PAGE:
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4 Tough Situations after Grad (and How to Handle Them)

Image of happy young graduates throwing hats in the air

Image of happy young graduates throwing hats in the air

As a college graduate, you might think that many of your biggest challenges in life are behind you; after all, you selected your major, got your graduation requirements out of the way and made it through hundreds of late night study sessions.

In many ways, however, the tough situations are just beginning. While you have a hard-earned degree in your hand, you now get to embark on the next phase of your life, which isn’t always easy. In order to handle some of the big decisions after graduation, consider the following advice:

Move out of College Housing?

Whether you have been offered a job in a distant city or you have to vacate college housing, many people end up moving shortly after graduation. Faced with the prospect of packing up and hauling all of your stuff can be daunting, and it can be expensive to hire a professional moving crew. As Dish notes, with the right kind of bribes, you can probably enlist your friends to help you move — but what you offer your pals will depend on the circumstances of your move. For example, if your new place has no elevator, you’ll have to come up with a much bigger reward than if you are moving one floor down in your current building. In order to entice your friends to help, offer plenty of pizza and beer and a promise that you will return the favor when it’s their turn to relocate.

Move Back Home?

If you don’t have a job lined up after graduation, you might be tempted to move back home with mom and dad. While this is an understandable decision, you’re concerned about back-sliding to your adolescent days. If you do move home, make sure to have a tangible exit plan. Pay rent, buy your own groceries, do your own laundry and give yourself a deadline on how long you will stay. There is nothing wrong with living at home with your folks after graduation, but you shouldn’t plan on doing it forever.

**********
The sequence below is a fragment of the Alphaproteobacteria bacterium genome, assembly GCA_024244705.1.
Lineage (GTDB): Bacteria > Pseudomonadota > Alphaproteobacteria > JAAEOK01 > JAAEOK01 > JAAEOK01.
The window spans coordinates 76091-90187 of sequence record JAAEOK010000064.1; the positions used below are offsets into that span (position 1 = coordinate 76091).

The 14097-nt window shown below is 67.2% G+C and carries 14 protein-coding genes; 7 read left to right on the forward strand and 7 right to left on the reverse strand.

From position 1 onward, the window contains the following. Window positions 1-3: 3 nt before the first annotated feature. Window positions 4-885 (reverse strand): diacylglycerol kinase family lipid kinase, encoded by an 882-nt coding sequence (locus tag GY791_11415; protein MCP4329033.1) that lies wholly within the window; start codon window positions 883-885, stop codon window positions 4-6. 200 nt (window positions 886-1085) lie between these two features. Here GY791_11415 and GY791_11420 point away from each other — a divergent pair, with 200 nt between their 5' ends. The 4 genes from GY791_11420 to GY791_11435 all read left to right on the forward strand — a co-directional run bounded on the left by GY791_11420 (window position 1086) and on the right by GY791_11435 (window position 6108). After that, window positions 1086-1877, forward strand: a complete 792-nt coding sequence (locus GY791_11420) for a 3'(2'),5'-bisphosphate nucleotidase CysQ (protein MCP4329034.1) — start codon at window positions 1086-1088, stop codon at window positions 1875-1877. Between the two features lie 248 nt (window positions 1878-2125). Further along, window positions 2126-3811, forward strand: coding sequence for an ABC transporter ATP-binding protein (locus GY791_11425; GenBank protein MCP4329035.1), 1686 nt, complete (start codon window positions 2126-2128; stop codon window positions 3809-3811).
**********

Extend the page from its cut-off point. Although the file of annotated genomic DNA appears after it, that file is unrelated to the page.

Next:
Take the First Job?

After getting through four or five years as a poor college student, you might be tempted to jump at the first job offer you get. Not so fast, advises Monster; while the job market was tough for college graduates during the recent recession, things have turned around. Take a close look at the position, salary, commute, benefits and growth opportunities before accepting the job, and don’t be afraid to turn it down.

Go Back to School?

You might be thinking about going back to school to earn a graduate degree; you’ve heard that graduates with advanced degrees make a lot more money, and you like studying and being a college student. As CBS News notes, not every advanced degree is worth two (or more) extra years of school and an average of $37,000 in additional debt. While software engineers and general managers who have master’s degrees earn around $18,000 a year more than those with a bachelors degree, the extra degree does not always equal more money. Careers in education, music and information science do not typically pay enough to make the advanced degree worth it. To help make your decision, research the average pay of different degree holders in your desired field and use the data to help sway your decision.

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